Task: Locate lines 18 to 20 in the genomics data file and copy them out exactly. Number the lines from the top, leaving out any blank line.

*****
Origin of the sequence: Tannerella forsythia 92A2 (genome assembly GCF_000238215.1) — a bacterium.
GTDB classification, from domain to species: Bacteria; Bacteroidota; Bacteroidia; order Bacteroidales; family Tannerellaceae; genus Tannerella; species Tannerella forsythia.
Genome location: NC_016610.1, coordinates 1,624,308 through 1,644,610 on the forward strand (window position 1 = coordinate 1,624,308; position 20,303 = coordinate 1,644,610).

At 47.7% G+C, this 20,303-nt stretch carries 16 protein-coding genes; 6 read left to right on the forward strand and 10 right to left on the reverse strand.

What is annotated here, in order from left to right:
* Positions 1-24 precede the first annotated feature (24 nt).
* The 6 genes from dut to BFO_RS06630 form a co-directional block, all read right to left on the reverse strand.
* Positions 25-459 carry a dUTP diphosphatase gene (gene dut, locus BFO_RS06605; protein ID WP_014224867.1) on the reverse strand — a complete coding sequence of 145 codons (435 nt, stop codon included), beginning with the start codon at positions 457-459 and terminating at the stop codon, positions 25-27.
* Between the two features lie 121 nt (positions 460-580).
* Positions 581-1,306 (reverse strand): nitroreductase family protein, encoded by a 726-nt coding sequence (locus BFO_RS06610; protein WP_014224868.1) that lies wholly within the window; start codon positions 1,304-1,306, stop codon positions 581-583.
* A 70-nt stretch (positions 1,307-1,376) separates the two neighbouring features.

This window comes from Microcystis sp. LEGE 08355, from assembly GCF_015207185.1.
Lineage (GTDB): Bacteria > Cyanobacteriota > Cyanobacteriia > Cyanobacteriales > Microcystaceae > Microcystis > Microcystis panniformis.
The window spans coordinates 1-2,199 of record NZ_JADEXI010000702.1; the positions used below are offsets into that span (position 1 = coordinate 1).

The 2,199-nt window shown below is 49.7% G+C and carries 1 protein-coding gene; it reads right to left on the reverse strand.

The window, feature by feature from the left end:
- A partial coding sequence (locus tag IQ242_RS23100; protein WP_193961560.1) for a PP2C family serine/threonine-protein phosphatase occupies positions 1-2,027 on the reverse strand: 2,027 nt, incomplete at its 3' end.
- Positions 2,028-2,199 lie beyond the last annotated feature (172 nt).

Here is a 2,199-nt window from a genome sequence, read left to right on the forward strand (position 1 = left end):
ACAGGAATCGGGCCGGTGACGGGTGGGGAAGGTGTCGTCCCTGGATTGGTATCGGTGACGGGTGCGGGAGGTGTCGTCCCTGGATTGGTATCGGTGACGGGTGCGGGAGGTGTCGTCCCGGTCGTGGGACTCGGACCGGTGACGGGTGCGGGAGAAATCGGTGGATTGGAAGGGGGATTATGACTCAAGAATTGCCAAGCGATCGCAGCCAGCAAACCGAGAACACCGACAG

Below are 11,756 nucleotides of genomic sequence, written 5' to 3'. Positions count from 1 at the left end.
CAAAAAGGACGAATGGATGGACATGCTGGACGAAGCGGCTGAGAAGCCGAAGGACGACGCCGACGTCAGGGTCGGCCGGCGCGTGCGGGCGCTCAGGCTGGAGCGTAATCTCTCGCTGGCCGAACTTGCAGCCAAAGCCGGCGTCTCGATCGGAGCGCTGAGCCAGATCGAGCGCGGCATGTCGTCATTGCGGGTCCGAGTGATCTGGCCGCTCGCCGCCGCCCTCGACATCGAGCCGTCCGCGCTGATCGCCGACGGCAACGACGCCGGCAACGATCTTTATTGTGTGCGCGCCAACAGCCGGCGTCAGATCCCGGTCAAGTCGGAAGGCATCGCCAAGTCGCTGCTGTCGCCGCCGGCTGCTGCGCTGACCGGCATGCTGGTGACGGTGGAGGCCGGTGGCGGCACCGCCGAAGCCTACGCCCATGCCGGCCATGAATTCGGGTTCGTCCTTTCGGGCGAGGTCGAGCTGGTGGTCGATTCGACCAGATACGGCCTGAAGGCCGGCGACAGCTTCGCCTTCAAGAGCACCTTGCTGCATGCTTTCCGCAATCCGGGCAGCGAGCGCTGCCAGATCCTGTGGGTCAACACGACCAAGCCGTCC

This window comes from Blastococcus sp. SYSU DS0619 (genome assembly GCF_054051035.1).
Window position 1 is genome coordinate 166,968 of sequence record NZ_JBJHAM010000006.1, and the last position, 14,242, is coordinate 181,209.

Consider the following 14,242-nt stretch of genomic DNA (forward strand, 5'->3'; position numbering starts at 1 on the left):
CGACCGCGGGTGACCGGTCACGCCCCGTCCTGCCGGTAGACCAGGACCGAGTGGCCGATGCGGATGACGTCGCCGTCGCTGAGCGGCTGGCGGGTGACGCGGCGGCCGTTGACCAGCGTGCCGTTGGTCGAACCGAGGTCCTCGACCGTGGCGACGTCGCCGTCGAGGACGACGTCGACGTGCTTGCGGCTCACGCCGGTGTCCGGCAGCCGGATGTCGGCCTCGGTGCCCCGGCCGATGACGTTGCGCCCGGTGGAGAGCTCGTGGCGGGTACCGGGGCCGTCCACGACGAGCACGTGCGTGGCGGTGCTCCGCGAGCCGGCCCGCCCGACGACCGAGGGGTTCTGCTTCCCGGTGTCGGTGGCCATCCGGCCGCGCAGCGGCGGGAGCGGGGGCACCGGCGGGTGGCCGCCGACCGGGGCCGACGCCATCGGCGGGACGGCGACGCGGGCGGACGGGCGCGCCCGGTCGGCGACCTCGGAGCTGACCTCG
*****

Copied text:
- Positions 2,028-2,199 lie beyond the last annotated feature (172 nt).

Here is a 2,199-nt window from a genome sequence, read left to right on the forward strand (position 1 = left end):
ACAGGAATCGGGCCGGTGACGGGTGGGGAAGGTGTCGTCCCTGGATTGGTATCGGTGACGGGTGCGGGAGGTGTCGTCCCTGGATTGGTATCGGTGACGGGTGCGGGAGGTGTCGTCCCGGTCGTGGGACTCGGACCGGTGACGGGTGCGGGAGAAATCGGTGGATTGGAAGGGGGATTATGACTCAAGAATTGCCAAGCGATCGCAGCCAGCAAACCGAGAACACCGACAG